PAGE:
Objective: This study identifies factors that influence repeated influenza vaccination among people aged 65 years and older in Taiwan. Methods: Data of this retrospective cohort study were drawn from the 2005 National Health Interview Survey and the 2005-2007 National Health Insurance claims data; a sample of 1384 older people was analyzed. The pattern of repeated influenza vaccination was divided into 3 groups: unvaccinated all 3 years, vaccinated 1-2 times over 3 years, and vaccinated all 3 years. Multinomial logistic regression analyses were performed. Results: Only 20.6% of older people were vaccinated all 3 years. Those 70-74 years of age (odds ratio [OR]. =1.81), living in rural areas (OR. =2.47), having one (OR. =2.07) or more (OR. =2.41) chronic conditions, frequent outpatient visits (OR. =1.48), and undergoing preventive health examinations (OR. =2.22) were more likely to have repeated vaccinations. However, those with difficulties performing one or more activities of daily living (ADL difficulty) (OR. =0.41) and seeking care from alternative medicine (OR. =0.48) were less likely to undergo regular vaccinations. Conclusion: The repeated influenza vaccination rates in our Taiwan sample were far from optimal. Factors identified in this analysis may help to improving influenza vaccination programs.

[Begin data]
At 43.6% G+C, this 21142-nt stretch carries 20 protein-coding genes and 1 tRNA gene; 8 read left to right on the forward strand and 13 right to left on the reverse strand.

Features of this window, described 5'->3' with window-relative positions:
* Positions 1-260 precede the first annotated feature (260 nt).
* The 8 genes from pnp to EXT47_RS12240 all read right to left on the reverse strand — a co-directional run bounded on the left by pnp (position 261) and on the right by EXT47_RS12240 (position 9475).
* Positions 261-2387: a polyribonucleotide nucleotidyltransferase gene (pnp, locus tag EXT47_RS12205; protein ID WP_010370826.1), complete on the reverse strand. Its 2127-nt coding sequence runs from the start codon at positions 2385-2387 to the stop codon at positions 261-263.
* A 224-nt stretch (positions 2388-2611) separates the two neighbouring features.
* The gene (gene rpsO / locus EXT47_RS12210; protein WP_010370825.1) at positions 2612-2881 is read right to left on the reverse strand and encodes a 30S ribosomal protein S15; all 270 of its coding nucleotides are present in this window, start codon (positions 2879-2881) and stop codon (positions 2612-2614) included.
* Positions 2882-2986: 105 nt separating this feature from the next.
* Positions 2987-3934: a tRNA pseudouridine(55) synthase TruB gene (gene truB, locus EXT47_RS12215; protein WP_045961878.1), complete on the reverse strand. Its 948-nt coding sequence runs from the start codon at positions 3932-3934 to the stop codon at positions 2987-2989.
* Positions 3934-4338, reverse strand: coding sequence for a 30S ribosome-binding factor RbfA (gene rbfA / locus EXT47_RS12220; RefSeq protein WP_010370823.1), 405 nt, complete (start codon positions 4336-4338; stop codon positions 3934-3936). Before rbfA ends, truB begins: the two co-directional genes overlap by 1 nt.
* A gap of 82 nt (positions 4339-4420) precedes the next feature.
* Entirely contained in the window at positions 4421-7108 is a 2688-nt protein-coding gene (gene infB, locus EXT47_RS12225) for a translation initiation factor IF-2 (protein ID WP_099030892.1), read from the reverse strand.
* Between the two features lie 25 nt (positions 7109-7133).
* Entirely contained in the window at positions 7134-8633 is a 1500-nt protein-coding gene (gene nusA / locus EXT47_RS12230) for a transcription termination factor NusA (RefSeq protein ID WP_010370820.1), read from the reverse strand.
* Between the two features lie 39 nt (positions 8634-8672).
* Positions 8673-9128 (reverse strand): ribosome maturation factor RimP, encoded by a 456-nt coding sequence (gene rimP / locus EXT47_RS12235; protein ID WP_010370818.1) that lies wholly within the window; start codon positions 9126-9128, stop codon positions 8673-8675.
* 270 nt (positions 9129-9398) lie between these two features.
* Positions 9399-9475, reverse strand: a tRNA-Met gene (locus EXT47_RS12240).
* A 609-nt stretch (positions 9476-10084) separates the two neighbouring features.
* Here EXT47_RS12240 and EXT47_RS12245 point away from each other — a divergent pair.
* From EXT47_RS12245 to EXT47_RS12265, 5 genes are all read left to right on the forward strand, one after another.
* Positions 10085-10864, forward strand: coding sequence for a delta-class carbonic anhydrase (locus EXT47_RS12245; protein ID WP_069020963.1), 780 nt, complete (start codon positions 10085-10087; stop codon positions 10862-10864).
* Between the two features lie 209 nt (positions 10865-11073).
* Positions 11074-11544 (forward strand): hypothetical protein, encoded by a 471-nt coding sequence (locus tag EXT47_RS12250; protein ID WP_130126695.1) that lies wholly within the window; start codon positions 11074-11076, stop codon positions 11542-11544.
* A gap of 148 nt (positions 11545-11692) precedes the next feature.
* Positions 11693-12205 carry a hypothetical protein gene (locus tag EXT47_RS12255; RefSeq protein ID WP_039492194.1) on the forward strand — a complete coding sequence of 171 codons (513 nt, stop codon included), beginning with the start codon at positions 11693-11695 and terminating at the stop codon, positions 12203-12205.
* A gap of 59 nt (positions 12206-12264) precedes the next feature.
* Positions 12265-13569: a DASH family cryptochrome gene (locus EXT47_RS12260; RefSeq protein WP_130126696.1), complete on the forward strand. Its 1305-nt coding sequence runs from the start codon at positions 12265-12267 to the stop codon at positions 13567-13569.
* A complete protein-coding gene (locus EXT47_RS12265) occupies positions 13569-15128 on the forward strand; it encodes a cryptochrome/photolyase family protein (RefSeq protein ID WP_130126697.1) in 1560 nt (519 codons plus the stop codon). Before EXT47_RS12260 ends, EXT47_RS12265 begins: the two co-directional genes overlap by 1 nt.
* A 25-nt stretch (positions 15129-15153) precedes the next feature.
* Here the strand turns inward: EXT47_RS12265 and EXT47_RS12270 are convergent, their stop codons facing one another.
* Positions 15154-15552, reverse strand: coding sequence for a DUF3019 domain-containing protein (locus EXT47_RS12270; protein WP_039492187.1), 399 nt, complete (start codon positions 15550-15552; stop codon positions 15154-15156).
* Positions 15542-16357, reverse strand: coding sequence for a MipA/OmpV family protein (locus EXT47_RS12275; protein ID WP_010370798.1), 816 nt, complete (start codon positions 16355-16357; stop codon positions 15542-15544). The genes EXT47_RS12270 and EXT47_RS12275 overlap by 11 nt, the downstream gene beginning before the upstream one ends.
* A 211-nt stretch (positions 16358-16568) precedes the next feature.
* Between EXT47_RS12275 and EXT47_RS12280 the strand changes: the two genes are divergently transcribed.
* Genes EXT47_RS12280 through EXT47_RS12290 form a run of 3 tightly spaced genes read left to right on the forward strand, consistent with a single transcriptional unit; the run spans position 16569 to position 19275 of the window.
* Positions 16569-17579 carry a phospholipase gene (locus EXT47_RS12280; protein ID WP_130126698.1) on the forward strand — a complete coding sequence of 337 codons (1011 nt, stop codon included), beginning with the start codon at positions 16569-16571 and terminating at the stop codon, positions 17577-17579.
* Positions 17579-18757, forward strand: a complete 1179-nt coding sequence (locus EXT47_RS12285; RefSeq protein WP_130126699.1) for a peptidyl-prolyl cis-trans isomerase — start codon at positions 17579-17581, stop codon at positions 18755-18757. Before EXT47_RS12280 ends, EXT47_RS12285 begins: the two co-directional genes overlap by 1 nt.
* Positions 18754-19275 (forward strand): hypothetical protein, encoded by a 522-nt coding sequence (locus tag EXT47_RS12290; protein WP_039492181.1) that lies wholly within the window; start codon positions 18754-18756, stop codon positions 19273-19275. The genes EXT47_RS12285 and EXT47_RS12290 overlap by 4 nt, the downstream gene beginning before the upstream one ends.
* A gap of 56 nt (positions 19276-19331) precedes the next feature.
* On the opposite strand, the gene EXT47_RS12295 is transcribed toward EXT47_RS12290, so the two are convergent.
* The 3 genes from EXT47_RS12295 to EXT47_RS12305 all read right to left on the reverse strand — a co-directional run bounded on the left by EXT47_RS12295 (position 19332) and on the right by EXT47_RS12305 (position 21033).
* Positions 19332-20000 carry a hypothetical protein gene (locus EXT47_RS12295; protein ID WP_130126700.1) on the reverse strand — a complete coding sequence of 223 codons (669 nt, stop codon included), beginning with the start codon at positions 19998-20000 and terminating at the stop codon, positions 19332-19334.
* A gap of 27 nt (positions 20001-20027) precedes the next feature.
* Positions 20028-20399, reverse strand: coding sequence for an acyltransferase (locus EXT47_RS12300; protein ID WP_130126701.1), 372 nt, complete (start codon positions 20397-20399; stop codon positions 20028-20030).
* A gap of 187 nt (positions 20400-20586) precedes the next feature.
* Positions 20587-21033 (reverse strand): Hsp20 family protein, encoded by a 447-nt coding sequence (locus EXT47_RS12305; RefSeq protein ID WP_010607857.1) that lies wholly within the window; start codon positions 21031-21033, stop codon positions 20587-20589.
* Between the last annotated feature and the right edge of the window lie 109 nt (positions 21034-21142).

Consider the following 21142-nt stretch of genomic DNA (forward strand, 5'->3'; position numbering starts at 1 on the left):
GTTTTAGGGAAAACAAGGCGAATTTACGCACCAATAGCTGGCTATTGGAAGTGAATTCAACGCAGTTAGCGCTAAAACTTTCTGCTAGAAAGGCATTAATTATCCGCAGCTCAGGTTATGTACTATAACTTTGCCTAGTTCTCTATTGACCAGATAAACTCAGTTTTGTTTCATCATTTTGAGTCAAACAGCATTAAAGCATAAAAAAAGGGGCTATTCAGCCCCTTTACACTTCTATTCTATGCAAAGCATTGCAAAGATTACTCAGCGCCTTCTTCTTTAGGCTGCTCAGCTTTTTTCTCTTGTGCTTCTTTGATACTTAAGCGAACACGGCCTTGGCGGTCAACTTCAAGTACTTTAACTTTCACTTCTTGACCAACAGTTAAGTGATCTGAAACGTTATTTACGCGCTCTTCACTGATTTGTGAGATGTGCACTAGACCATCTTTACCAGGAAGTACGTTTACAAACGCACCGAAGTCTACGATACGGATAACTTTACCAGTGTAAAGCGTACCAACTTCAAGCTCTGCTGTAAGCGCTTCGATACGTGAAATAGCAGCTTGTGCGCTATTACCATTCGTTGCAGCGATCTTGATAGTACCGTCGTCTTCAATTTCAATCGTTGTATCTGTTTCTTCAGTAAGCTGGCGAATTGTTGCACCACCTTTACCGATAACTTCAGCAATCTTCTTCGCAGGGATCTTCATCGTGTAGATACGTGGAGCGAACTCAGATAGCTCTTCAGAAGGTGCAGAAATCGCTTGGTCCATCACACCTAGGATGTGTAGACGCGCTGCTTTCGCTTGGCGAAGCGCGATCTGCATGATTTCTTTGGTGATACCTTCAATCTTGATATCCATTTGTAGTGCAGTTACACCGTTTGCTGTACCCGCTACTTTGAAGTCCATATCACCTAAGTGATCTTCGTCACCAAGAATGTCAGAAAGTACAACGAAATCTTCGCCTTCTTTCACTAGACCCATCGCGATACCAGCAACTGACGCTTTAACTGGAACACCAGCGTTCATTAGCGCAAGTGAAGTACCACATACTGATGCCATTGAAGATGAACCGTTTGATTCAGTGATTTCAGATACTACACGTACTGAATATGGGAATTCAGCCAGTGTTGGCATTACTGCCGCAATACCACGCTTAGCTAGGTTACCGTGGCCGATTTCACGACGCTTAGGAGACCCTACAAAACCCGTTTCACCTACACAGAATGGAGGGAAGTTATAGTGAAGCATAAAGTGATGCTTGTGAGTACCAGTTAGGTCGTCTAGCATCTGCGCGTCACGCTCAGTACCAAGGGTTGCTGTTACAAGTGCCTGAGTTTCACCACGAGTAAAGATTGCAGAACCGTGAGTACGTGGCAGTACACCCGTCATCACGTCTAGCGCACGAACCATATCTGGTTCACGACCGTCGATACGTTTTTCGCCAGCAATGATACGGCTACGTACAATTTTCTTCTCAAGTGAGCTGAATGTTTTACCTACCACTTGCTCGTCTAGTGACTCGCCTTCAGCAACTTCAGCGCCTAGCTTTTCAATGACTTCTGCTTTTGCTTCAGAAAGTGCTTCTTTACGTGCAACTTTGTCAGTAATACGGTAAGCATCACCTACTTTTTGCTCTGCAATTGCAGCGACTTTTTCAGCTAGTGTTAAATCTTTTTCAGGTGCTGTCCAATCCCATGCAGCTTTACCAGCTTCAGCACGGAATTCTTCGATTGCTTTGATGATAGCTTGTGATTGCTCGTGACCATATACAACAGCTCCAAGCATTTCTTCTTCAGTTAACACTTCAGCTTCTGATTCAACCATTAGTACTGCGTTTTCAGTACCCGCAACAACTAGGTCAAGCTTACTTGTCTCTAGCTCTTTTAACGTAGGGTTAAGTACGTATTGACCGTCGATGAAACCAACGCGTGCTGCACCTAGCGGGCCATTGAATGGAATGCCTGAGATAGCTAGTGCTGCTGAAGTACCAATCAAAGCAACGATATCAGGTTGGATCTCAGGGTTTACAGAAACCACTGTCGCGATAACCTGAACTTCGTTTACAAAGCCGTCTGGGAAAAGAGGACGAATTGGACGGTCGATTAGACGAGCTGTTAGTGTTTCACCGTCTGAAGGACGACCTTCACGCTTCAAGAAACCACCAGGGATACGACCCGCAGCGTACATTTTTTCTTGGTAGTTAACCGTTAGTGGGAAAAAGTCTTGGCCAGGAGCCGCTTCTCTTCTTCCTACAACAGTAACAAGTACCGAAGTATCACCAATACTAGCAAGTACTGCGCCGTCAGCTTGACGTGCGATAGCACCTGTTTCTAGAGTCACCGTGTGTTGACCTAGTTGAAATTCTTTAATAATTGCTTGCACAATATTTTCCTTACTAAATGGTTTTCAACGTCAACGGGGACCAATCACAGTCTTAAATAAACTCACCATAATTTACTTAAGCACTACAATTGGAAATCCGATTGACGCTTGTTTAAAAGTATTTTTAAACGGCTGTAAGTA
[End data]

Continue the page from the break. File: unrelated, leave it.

- Influenza vaccination
- Older people